Unflinching Evil in 'Say You're One of Them'
Remember Holden Caulfield's famously ironic literary fantasy in Catcher in the Rye? The one about how, when you read a book you love, you feel so connected to the author you just want to call him or her up and talk and talk? (It's "famously ironic," of course, because few fans have ever chatted with the super reclusive J.D. Salinger.) Well, I flashed on Holden's fantasy after reading Uwem Akpan's short-story collection, Say You're One of Them.
I wouldn't claim I "loved" the collection — that's too happy, too easeful a word to use in reference to these despairing stories. And (fortunately for me), I don't feel "connected" to Akpan — his world is one in which atrocity is commonplace; the unthinkable is the everyday. No, I feel the naïve urge to call Akpan up and talk and talk because, judging from his life and work, I think he's someone especially suited to respond to the million-dollar theological question: Why does God permit evil to flourish in the world?
Akpan is not just an already-acclaimed, new Nigerian writer on the Anglo-Afro literary scene; he's also a Jesuit priest. All of his stories are told through the perspectives of children — a Kenyan boy who lives with his family on the streets and sniffs glue to tamp down hunger; a Christian girl in Ethiopia who's abruptly torn from her Muslim best friend; a Rwandan girl who witnesses her Hutu father forced to machete her Tutsi mother.
Evil is gleefully triumphant in these stories; human society is chaos, and children — its lightest, most fragile members — are sucked down into the horror just as vividly as Edgar Allan Poe's victim was sucked down into the maelstrom. My impulse is to call up Father Akpan and ask how someone with such an intimate knowledge of hell in his writings can still obviously affirm in his life the existence of a benevolent God. Because in these stories, when evil comes through the door in the form of human tribal enemies, the only defense the narrators' parents — the minor household deities here — can offer their children, is to, in the chilling words of the title story, "say you're one of them."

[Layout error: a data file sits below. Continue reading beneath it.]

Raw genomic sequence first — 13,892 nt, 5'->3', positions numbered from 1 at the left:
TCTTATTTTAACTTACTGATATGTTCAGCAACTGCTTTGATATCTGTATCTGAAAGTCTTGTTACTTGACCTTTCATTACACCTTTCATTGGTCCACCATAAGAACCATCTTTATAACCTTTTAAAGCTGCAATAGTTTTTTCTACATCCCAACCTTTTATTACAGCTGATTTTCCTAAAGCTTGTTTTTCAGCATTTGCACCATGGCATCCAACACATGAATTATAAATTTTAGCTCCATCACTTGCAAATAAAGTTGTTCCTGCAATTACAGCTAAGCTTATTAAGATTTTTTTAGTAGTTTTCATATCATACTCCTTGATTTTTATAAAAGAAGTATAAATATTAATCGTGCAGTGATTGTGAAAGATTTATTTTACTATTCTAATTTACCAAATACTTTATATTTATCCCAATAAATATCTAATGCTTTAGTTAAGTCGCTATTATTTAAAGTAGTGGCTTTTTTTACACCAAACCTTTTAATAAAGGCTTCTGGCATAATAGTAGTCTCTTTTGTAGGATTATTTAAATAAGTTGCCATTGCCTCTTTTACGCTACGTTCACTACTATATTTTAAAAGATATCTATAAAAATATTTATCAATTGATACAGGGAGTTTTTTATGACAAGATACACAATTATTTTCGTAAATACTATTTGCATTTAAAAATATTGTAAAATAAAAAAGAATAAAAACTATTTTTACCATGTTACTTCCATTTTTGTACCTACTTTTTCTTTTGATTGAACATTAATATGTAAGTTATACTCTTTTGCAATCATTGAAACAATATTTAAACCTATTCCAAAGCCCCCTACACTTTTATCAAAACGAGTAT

Maybe Akpan will explore that central theological mystery in a nonfiction book one day; in this collection, his aim seems to be to unflinchingly dramatize partisan hatred at work. Akpan's brilliance is to present that brutal subject through the bewildered, resolutely chipper voice of children; he never succumbs to the temptation of making his narrators endearing or overly innocent. They've seen too much to pretend purity.
All five of these stories are electrifying, but the one I find myself thinking about the most is one of the longest — over 100 pages — called "Fattening for Gabon." (Listen to Uwem Akpan read the opening of this story.) It takes place over three months and has the slow, sinister feel of a dark fairy tale. In it, our narrator, a boy aged 10, and his sister, 5, are sent to live with their uncle because their parents are dying of AIDS. The uncle makes a deal with the devil and sells the children into slavery — although the kids don't know that; they just see a new motorbike appear one day in their uncle's hut. They're treated to fattening feasts of bush meat and pepper soup by a pair of fawning "godparents" who plan to stick them in the bottom of a boat and smuggle them across the border to Gabon. The boy begins to catch on but, to give himself and his sister a chance of survival, he acts dumb and feels bad about himself for being good at it. Referring to his captors, he says, "I felt I had learned evil from them. I had learned to smile and be angry at the same time."
Akpan's narrators speak in a hodgepodge patois of French and African languages and English. They have a gift for rough metaphor: An 8-year-old boy — the hope of his homeless family — who narrates the story, "An Ex-Mas Feast," describes his sister and her fellow prostitutes on the street as "flutter[ing] about under streetlights, dressed like winged termites." The distinct voices of these child narrators and the horrors they bear witness to make Say You're One of Thema haunting debut short-story collection. Or, perhaps it would be more faithful to the bleak tone of these stories to say that readers will be damned to remember them.
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